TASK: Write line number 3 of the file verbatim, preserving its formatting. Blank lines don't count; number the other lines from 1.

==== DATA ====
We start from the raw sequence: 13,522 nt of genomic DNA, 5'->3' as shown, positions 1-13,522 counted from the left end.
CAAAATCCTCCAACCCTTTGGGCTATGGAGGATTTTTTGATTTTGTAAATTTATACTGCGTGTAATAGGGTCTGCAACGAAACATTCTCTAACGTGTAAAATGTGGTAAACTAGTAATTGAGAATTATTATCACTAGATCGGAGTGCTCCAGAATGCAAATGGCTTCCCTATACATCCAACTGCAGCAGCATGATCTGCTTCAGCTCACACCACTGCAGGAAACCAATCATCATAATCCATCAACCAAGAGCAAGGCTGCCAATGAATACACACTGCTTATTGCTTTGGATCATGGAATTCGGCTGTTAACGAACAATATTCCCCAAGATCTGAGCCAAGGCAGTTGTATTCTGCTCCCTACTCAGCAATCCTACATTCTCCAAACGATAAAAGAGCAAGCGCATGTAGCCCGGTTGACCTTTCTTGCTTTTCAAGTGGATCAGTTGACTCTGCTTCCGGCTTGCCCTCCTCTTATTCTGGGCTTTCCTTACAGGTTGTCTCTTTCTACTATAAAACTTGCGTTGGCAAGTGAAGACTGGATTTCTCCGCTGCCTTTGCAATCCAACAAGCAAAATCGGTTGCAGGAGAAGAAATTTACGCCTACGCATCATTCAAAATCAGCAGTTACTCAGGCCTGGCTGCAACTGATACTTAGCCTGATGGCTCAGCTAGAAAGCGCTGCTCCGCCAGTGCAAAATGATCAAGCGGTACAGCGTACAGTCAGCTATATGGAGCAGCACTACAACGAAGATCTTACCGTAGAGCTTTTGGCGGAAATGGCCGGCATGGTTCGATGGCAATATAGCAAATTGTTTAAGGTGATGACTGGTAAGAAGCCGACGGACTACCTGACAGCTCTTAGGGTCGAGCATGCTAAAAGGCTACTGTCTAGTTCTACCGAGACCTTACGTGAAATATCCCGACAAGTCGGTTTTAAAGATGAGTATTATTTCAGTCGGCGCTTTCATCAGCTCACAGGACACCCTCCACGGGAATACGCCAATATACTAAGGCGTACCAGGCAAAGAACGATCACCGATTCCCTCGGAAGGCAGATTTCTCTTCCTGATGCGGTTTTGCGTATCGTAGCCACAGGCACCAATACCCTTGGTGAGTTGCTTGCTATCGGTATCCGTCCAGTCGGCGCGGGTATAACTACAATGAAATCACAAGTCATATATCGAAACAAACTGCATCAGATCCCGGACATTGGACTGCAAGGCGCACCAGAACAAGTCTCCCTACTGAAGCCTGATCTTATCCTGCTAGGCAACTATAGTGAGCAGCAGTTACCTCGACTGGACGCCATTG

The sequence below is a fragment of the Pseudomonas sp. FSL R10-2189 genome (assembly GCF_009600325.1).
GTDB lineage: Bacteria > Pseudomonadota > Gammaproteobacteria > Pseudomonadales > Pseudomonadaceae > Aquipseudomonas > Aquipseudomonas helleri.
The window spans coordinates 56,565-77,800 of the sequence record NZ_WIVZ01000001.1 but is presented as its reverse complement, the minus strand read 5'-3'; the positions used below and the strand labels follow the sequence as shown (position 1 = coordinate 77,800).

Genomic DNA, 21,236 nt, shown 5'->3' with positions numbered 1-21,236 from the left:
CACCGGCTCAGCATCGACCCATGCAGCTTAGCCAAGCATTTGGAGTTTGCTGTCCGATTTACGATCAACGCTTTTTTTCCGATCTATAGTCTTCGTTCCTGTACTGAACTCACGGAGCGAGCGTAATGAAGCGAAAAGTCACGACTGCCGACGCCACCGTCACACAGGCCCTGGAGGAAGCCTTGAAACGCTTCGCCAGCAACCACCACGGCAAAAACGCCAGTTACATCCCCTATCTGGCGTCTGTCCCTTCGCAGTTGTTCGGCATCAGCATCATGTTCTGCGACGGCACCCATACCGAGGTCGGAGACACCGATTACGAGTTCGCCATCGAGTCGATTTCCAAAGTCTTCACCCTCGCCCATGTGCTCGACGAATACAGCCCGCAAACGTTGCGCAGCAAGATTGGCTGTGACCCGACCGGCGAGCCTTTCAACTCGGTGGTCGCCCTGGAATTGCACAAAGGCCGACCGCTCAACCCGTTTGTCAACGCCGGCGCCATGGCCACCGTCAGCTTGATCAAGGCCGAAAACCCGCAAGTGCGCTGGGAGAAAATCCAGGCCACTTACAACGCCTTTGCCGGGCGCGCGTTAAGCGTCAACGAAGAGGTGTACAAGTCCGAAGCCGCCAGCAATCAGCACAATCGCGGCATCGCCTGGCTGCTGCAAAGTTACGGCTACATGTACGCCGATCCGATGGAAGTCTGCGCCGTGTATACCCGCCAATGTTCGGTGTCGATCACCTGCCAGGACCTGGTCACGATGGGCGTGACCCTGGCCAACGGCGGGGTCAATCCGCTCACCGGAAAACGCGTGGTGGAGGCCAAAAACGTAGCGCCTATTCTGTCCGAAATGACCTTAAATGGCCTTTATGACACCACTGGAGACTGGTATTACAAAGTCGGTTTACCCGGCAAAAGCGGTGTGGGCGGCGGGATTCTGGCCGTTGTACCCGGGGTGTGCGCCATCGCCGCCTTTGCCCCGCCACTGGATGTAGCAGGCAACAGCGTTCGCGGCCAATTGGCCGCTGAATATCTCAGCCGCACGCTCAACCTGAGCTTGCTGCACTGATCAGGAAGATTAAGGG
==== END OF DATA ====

The sequence below is a fragment of the Pseudomonas sp. FSL R10-2189 genome (assembly GCF_009600325.1).